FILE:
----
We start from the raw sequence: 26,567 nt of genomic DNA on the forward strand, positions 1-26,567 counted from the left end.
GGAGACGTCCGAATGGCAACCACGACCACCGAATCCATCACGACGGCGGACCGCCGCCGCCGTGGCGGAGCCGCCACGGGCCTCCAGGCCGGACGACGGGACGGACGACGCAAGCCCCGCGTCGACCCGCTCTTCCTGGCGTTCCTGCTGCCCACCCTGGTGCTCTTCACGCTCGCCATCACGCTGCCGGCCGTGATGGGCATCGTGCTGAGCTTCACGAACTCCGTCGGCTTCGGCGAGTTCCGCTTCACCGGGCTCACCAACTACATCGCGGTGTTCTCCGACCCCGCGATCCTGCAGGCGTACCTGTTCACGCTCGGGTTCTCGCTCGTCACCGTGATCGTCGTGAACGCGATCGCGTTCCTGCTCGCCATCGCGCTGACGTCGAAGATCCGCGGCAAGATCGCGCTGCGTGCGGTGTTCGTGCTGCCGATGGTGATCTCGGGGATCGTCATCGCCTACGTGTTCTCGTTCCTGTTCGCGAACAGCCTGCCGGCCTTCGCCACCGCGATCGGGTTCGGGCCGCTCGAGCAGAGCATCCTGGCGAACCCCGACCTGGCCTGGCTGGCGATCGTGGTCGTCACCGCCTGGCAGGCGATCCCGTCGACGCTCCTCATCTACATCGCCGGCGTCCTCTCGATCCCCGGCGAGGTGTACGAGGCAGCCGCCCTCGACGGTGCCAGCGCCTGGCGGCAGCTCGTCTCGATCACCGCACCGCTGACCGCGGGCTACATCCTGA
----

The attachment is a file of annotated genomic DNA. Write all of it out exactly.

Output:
We start from the raw sequence: 26,567 nt of genomic DNA on the forward strand, positions 1-26,567 counted from the left end.
GGAGACGTCCGAATGGCAACCACGACCACCGAATCCATCACGACGGCGGACCGCCGCCGCCGTGGCGGAGCCGCCACGGGCCTCCAGGCCGGACGACGGGACGGACGACGCAAGCCCCGCGTCGACCCGCTCTTCCTGGCGTTCCTGCTGCCCACCCTGGTGCTCTTCACGCTCGCCATCACGCTGCCGGCCGTGATGGGCATCGTGCTGAGCTTCACGAACTCCGTCGGCTTCGGCGAGTTCCGCTTCACCGGGCTCACCAACTACATCGCGGTGTTCTCCGACCCCGCGATCCTGCAGGCGTACCTGTTCACGCTCGGGTTCTCGCTCGTCACCGTGATCGTCGTGAACGCGATCGCGTTCCTGCTCGCCATCGCGCTGACGTCGAAGATCCGCGGCAAGATCGCGCTGCGTGCGGTGTTCGTGCTGCCGATGGTGATCTCGGGGATCGTCATCGCCTACGTGTTCTCGTTCCTGTTCGCGAACAGCCTGCCGGCCTTCGCCACCGCGATCGGGTTCGGGCCGCTCGAGCAGAGCATCCTGGCGAACCCCGACCTGGCCTGGCTGGCGATCGTGGTCGTCACCGCCTGGCAGGCGATCCCGTCGACGCTCCTCATCTACATCGCCGGCGTCCTCTCGATCCCCGGCGAGGTGTACGAGGCAGCCGCCCTCGACGGTGCCAGCGCCTGGCGGCAGCTCGTCTCGATCACCGCACCGCTGACCGCGGGCTACATCCTGA